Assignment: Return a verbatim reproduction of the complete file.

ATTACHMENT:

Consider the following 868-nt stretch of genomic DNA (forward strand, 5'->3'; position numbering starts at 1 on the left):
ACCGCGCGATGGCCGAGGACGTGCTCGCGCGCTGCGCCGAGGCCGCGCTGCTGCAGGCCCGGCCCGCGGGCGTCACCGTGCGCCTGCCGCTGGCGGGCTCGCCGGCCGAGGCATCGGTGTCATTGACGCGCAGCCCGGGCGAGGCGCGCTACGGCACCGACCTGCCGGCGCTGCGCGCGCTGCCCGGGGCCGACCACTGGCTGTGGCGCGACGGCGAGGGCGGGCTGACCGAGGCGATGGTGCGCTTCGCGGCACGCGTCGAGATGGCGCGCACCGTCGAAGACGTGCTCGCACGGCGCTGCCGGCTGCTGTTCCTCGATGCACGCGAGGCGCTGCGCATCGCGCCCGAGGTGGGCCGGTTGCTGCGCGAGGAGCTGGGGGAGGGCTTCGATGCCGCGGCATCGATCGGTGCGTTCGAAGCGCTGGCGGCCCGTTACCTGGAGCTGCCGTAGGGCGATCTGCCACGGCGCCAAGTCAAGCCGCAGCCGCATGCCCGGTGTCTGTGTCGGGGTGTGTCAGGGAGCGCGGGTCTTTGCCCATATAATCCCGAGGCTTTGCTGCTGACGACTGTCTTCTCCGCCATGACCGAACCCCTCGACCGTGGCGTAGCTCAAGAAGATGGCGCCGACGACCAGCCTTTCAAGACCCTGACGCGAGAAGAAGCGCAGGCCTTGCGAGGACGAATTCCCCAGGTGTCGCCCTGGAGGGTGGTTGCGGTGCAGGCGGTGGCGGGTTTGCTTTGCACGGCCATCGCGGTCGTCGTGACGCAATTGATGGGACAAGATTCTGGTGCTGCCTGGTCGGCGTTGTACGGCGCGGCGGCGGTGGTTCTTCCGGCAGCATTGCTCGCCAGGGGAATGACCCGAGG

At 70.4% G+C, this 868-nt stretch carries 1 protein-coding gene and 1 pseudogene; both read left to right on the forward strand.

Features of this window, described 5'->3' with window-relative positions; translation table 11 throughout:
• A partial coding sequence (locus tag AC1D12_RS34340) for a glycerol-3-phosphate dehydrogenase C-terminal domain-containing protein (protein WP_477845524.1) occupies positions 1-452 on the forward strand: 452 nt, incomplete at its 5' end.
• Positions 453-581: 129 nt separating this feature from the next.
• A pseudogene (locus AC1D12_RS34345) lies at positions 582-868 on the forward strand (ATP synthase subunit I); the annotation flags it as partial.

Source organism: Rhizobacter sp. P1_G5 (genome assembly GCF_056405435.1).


Consider the following 868-nt stretch of genomic DNA (forward strand, 5'->3'; position numbering starts at 1 on the left):
ACCGCGCGATGGCCGAGGACGTGCTCGCGCGCTGCGCCGAGGCCGCGCTGCTGCAGGCCCGGCCCGCGGGCGTCACCGTGCGCCTGCCGCTGGCGGGCTCGCCGGCCGAGGCATCGGTGTCATTGACGCGCAGCCCGGGCGAGGCGCGCTACGGCACCGACCTGCCGGCGCTGCGCGCGCTGCCCGGGGCCGACCACTGGCTGTGGCGCGACGGCGAGGGCGGGCTGACCGAGGCGATGGTGCGCTTCGCGGCACGCGTCGAGATGGCGCGCACCGTCGAAGACGTGCTCGCACGGCGCTGCCGGCTGCTGTTCCTCGATGCACGCGAGGCGCTGCGCATCGCGCCCGAGGTGGGCCGGTTGCTGCGCGAGGAGCTGGGGGAGGGCTTCGATGCCGCGGCATCGATCGGTGCGTTCGAAGCGCTGGCGGCCCGTTACCTGGAGCTGCCGTAGGGCGATCTGCCACGGCGCCAAGTCAAGCCGCAGCCGCATGCCCGGTGTCTGTGTCGGGGTGTGTCAGGGAGCGCGGGTCTTTGCCCATATAATCCCGAGGCTTTGCTGCTGACGACTGTCTTCTCCGCCATGACCGAACCCCTCGACCGTGGCGTAGCTCAAGAAGATGGCGCCGACGACCAGCCTTTCAAGACCCTGACGCGAGAAGAAGCGCAGGCCTTGCGAGGACGAATTCCCCAGGTGTCGCCCTGGAGGGTGGTTGCGGTGCAGGCGGTGGCGGGTTTGCTTTGCACGGCCATCGCGGTCGTCGTGACGCAATTGATGGGACAAGATTCTGGTGCTGCCTGGTCGGCGTTGTACGGCGCGGCGGCGGTGGTTCTTCCGGCAGCATTGCTCGCCAGGGGAATGACCCGAGG

At 70.4% G+C, this 868-nt stretch carries 1 protein-coding gene and 1 pseudogene; both read left to right on the forward strand.

Features of this window, described 5'->3' with window-relative positions; translation table 11 throughout:
• A partial coding sequence (locus tag AC1D12_RS34340) for a glycerol-3-phosphate dehydrogenase C-terminal domain-containing protein (protein WP_477845524.1) occupies positions 1-452 on the forward strand: 452 nt, incomplete at its 5' end.
• Positions 453-581: 129 nt separating this feature from the next.
• A pseudogene (locus AC1D12_RS34345) lies at positions 582-868 on the forward strand (ATP synthase subunit I); the annotation flags it as partial.

Source organism: Rhizobacter sp. P1_G5 (genome assembly GCF_056405435.1).